The Colorado Climate Center, the National Integrated Drought Information System and other agencies hold regular conference calls to determine what the next regional drought map should look like. As you’d expect, the flood-drenched areas of the Front Range have been removed from any drought designation. Most of the Western Slope, though, remains in “moderate” drought, despite the fact that the Water Center at Colorado Mesa University reports most of the region received at least 150 percent of its usual rainfall between Aug. 18 and Sept. 16.
Long-Term Dryness Impacts
State climatologist Nolan Doesken said the western part of the state has had enough rain to relieve “vegetative water” issues — keeping everything green. Streamflow is another matter.
“We still have the impacts of long-term dryness,” Doesken said. That dryness means streamflows, which are still suffering a kind of hangover from 2012. Doesken said the snowfall we received in April and May helped bolster stream levels, but the ground on the mountainsides was so dry from the drought that much of the late-season snow soaked in before it could run off into streams.
While streamflows have stayed below normal this season, the massive rainfall on the northern Front Range has helped the Colorado River going into the fall, according to a report from Hannah Holm, coordinator of the Water Center at Colorado Mesa University. The Colorado is tapped for Front Range use, mostly from high-elevation reservoirs in Summit and Grand counties. Since there’s no real need for Western Slope water right now, reservoir levels and Colorado River streamflows will be healthier than usual this fall.
That will help the river going into the next “water year,” which starts Oct. 1. And, Doesken said, September rains have helped build ground moisture going into this next year.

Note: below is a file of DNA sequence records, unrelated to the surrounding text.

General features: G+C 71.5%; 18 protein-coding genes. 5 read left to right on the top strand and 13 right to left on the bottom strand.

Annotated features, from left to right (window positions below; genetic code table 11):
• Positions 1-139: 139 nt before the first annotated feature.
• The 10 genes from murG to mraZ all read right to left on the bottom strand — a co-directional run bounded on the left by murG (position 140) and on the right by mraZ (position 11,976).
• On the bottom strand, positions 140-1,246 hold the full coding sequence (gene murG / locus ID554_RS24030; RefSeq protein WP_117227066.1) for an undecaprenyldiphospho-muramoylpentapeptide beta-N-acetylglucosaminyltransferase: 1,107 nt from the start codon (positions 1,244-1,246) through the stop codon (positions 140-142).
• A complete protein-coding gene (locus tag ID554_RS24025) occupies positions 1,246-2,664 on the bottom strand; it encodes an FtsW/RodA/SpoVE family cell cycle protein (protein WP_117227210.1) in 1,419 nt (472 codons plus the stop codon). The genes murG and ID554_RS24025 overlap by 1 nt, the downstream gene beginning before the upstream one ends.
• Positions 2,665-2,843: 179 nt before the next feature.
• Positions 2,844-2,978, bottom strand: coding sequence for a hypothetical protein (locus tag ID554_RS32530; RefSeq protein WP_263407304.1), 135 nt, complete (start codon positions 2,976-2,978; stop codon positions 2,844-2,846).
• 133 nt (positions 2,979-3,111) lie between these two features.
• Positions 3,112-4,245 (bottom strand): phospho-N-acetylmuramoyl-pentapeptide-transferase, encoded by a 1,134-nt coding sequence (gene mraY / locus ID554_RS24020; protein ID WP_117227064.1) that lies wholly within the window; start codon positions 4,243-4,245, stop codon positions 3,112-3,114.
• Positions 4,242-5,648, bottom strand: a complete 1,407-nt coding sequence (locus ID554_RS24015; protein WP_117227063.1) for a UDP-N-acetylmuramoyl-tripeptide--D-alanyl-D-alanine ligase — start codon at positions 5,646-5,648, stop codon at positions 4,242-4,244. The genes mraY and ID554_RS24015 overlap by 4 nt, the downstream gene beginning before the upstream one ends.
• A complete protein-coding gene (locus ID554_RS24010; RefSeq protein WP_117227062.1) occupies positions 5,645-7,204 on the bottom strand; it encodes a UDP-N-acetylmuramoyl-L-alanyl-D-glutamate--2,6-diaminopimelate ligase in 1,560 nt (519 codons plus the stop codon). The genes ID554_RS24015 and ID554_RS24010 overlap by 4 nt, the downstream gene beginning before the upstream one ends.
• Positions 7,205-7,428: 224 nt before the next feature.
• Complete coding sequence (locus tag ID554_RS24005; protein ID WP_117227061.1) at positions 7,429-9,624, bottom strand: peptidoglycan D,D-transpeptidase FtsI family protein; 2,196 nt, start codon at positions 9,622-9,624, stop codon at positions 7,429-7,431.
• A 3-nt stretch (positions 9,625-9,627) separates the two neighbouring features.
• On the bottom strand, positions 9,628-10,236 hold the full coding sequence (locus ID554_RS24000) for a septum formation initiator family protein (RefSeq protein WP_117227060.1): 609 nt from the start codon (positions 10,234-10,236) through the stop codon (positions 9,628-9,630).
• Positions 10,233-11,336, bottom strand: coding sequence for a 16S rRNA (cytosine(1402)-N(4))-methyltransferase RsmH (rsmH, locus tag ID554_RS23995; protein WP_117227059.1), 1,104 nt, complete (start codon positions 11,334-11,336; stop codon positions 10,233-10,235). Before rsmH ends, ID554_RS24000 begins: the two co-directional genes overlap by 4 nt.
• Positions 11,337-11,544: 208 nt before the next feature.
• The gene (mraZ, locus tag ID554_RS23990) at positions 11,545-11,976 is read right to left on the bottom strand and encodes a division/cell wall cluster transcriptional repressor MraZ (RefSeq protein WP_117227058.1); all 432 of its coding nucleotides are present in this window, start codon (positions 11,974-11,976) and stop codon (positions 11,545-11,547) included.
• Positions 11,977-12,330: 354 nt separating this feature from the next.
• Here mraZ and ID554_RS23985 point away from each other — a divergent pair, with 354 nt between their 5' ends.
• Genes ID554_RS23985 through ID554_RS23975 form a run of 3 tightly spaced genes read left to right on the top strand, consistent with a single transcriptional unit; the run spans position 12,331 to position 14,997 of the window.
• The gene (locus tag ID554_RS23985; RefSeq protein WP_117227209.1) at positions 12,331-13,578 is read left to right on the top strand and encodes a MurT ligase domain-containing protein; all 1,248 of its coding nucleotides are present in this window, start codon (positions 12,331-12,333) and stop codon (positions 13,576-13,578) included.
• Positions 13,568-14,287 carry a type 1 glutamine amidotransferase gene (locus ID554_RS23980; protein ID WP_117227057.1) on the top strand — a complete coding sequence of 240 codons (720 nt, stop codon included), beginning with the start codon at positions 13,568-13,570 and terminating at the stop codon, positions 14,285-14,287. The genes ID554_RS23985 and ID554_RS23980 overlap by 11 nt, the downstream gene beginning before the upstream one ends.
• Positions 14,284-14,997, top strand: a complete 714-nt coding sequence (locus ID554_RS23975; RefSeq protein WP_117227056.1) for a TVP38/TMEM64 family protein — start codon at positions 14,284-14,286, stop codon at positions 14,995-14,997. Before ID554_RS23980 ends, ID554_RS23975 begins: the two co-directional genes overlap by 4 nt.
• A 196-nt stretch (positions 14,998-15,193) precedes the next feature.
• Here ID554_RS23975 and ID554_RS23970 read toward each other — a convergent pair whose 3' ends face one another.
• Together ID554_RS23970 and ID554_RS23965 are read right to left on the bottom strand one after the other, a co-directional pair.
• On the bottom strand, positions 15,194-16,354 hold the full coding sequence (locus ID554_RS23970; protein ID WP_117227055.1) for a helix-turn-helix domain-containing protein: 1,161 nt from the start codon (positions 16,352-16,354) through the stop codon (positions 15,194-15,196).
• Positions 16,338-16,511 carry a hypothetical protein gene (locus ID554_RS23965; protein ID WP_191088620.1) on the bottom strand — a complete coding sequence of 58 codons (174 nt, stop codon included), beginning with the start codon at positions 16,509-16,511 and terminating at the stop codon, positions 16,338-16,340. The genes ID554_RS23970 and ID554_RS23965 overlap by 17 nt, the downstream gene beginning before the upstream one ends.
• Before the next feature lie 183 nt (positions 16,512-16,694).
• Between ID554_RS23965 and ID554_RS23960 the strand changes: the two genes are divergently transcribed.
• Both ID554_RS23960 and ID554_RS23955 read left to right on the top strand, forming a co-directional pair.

And it’s the next water year — particularly the snowy part — that has local residents’ attention.
Neutral year A Mixed Bag
Long-range forecasting is still a tricky business, especially in fall and winter months. Instead of looking at storm patterns, weather watchers this time of year look to the Pacific Ocean off the western coast of Ecuador. That’s where water temperature in the ocean affects fall and winter storms moving into Colorado from the Pacific.
Warmer-than-normal water temperatures cause “El Nino” storms, while cooler-than-normal temperatures bring “La Nina” patterns. It was a La Nina that brought the epic winter of 2010-11, but a second straight year of that pattern brought the historic drought of 2012.
This year, water temperatures in that part of the Pacific are hovering around their historic averages. Those “neutral” years can be a mixed bag.
According to a recent long-range forecast from the National Weather Service office in Grand Junction, the 19 “neutral” years since 1950 have brought extreme drought, extreme snowfall or “average” water years. The report states, in essence, “This is what could happen — we don’t know.”
There’s a bit more confidence elsewhere.
Nearly-Average Fall Season
Doesken said that Klaus Wolter, a researcher at the Cooperative Institute for Research in Environmental Sciences at the University of Colorado at Boulder, has a more clear estimate for the fall. In the last drought report conference call Doesken said Wolter showed “distinct optimism” that the state could have a nearly-average fall season.
“Everyone (on the call) really breathed a sigh of relief when we heard that,” Doesken said. “It would really be nice to have a year that’s near average.”
Vail Daily Business Editor Scott Miller can be reached at 970-748-2939 or at firstname.lastname@example.org.